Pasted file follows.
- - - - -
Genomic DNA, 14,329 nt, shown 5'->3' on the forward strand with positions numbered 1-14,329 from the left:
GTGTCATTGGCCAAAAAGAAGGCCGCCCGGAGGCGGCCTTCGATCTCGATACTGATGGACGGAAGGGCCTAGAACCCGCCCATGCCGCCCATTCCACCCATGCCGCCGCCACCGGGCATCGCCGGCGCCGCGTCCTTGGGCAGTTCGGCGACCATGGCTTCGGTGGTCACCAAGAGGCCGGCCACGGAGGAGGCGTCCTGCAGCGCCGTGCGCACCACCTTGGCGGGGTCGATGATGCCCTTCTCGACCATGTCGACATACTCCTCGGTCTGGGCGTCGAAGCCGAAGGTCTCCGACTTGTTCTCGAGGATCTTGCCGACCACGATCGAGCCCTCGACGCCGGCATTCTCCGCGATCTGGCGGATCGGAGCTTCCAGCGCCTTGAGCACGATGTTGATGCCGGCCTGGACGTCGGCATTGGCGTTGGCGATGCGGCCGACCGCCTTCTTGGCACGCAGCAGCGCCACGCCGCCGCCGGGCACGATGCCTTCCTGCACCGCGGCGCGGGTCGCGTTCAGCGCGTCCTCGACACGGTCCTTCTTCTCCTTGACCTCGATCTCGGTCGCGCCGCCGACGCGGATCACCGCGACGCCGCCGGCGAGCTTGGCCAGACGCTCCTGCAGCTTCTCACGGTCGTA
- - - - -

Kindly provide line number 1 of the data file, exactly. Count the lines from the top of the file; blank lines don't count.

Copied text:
Genomic DNA, 14,329 nt, shown 5'->3' on the forward strand with positions numbered 1-14,329 from the left: